Posters of Liang Shuxin, one Guangzhou independent candidate. (Zhang Jie)

Dozens of ordinary citizens — college students, journalists, lawyers, professors, white-collar workers, farmers and even a fashion model  — challenged the election system dominated by the ruling Communist Party, by campaigning on Weibo, the Chinese version of Twitter.

Independent candidates posted videos, election slogans, pictures of their activities, and their commentaries on their Weibo accounts. And in the real world, several independent candidates recruited volunteers, made T-shirts with slogans, visited residents, handed out leaflets, and even raised funds.  Other than public speeches — still banned by China’s election law — it was remarkably like a U.S. election campaign.

It may have all left the impression that the independent candidates might begin to change the closed political system. But that impression would have been wrong.

Instead of a democratic transformation, almost all the independent candidates met their Waterloo. In Beijing, Shanghai and Guangzhou, the three most prominent cities in China, none of the independent candidates won a seat in the local “people’s congress.”

The local people’s congresses are the lowest level structure of China’s multi-tiered legislative body, and are considered relatively powerless. Still, they were seen as the only avenue for average citizens to become politically active.

The independent candidates faced an uphill battle from the beginning. The local election committees in some cases questioned the validity of the signatures required on nominating papers to run. The actual election maps were not drawn up until the last minute — and sometimes, a large state-owned enterprise with more than 1,000 employees (who would all likely vote for the Party-backed candidate) was mapped into a voting area overnight.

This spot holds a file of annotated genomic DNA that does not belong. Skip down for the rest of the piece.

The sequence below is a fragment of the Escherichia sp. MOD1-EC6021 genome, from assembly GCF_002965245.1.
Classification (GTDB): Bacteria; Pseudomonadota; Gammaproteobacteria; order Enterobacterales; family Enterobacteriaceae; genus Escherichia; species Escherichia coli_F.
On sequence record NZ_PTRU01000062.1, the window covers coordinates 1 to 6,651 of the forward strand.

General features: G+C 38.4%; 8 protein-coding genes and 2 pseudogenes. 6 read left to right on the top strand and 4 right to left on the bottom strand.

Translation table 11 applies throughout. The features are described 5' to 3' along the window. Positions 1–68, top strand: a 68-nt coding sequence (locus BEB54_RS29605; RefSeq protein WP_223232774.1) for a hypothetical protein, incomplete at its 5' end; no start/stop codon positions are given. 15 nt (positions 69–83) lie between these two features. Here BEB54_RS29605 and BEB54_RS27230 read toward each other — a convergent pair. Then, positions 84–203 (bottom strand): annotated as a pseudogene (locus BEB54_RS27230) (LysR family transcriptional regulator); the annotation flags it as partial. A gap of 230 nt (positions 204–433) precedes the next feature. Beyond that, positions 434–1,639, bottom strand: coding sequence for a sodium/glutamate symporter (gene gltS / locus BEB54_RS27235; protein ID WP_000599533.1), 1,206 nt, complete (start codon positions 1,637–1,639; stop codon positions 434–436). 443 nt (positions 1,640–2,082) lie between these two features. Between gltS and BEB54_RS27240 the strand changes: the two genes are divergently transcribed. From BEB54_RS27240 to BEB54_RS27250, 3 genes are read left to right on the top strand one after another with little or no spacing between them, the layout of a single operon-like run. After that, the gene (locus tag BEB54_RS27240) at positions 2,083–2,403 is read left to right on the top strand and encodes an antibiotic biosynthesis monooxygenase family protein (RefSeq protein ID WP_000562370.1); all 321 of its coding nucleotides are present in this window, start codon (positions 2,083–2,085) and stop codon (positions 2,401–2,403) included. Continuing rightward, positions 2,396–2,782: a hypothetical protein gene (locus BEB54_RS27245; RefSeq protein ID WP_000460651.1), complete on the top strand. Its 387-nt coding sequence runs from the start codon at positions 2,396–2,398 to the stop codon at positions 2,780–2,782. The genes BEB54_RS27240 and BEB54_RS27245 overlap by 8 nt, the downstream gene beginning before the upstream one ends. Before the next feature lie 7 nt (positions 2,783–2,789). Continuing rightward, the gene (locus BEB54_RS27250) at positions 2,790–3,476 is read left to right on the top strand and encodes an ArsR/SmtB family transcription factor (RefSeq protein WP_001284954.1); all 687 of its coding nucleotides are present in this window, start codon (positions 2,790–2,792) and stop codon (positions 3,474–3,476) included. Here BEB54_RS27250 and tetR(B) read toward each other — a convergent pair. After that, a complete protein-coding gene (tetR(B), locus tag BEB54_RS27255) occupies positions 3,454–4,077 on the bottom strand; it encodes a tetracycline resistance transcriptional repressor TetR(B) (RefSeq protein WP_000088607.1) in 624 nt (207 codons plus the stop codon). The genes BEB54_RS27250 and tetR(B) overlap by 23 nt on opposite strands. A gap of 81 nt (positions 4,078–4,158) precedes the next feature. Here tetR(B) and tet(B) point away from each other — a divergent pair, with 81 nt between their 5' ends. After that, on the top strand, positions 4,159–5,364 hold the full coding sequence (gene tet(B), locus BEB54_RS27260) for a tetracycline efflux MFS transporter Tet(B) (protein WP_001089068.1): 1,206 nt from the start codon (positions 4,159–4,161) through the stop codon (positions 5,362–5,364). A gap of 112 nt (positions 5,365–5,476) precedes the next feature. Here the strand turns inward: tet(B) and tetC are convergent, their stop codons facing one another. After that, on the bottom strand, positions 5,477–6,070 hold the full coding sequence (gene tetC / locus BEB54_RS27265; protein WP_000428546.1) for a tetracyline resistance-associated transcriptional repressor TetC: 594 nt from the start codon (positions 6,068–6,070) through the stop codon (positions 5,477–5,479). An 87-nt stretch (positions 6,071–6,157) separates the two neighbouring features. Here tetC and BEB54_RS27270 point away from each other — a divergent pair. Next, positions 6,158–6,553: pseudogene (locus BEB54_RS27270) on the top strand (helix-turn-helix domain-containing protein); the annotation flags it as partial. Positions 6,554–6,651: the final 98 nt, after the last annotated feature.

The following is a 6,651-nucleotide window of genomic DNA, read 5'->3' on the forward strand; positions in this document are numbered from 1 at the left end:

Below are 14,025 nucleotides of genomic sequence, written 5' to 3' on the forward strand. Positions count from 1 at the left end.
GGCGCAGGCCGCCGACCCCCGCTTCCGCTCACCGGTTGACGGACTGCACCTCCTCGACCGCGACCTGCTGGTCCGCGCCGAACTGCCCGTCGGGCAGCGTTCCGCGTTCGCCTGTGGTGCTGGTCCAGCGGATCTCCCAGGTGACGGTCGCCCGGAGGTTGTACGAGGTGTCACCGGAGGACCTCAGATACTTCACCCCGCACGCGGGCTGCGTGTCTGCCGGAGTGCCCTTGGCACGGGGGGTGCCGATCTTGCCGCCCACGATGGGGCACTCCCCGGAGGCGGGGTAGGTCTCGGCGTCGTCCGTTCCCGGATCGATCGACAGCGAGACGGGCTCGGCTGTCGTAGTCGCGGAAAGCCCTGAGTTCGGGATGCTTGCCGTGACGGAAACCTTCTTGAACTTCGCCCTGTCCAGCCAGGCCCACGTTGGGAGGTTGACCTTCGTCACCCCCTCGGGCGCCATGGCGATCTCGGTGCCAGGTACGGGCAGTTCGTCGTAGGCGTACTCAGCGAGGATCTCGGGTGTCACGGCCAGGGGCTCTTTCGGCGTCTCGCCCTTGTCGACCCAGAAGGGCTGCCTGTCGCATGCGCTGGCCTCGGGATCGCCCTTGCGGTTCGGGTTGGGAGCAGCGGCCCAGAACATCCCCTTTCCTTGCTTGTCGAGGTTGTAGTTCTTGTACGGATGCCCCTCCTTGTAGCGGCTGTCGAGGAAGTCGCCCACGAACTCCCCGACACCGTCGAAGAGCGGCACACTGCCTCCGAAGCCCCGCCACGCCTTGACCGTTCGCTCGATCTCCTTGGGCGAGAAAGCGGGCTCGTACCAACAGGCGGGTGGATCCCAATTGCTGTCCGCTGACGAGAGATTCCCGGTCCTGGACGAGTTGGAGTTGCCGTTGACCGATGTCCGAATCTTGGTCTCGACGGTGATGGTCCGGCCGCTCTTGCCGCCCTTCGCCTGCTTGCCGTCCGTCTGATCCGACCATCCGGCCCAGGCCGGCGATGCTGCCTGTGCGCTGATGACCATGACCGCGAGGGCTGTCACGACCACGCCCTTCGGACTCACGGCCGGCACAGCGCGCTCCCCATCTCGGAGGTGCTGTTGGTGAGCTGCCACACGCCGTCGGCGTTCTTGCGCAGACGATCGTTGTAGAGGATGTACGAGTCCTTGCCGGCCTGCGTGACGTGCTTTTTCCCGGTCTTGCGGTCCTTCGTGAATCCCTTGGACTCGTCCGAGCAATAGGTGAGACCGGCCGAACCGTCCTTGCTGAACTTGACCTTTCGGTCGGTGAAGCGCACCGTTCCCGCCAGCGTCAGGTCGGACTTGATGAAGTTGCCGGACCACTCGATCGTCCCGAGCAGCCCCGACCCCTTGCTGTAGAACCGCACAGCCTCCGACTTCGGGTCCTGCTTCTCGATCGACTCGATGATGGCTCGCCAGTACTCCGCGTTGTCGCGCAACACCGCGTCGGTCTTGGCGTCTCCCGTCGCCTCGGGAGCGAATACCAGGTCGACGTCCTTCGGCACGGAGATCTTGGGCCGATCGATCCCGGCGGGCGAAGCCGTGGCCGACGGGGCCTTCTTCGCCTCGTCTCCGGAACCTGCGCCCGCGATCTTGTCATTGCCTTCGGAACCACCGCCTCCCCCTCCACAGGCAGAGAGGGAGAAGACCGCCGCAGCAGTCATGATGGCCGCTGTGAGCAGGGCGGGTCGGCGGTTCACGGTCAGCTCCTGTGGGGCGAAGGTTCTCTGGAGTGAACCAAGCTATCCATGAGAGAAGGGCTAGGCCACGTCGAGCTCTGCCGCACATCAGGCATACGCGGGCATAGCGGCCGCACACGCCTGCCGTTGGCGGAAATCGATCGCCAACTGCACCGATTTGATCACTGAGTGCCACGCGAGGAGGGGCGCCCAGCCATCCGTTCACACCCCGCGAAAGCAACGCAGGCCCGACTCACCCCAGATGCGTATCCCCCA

In Zhejiang province, Xu Ruiyan, the area’s most high profile independent candidate, was forced to quit his advertising company job in August when his boss came under pressure, and then had to withdraw from the election in mid-October. In Guangzhou, a dozen independent candidates, mainly college students and activists, all failed in the election in early September — some for technical reasons, like not collecting enough signatures on their nominating papers.

On the Internet, the speeches of the independent candidates were censored. One Beijing candidate, Qiao Mu, found his accounts on Weibo and Renren — the Chinese version of Facebook — were banned a few days before the voting day. “I was pretty confident entering the final list at first,” he said. “I can’t accept this result.”

Several days before the voting day, the supporters of Zhang Yaozhou, one independent candidate, found they could no longer log in to Zhang’s personal Web site, unless they had access to a VPN.

The situation was the same across the country. In the just-completed election in Shanghai, on Nov. 16, all the independent candidates lost.

Activists, candidates and other analysts said the fall of all independent candidates this time around shows the dream of a more democratic China may have to wait a little bit longer. “The result is a setback,” said Xiong Wei, an election observer. “The cracking down will make people more resentful toward the government. The independent candidates are reformers, instead of revolutionaries. But the authority is pushing them to the other side, which is unwise.”

Some remained undeterred.  “At least I learned about the whole process of elections this time,” said Xu Chunliu, a defeated independent candidate in Beijing after the result was announced.  “And I want to stand in the election again next time, in five years.”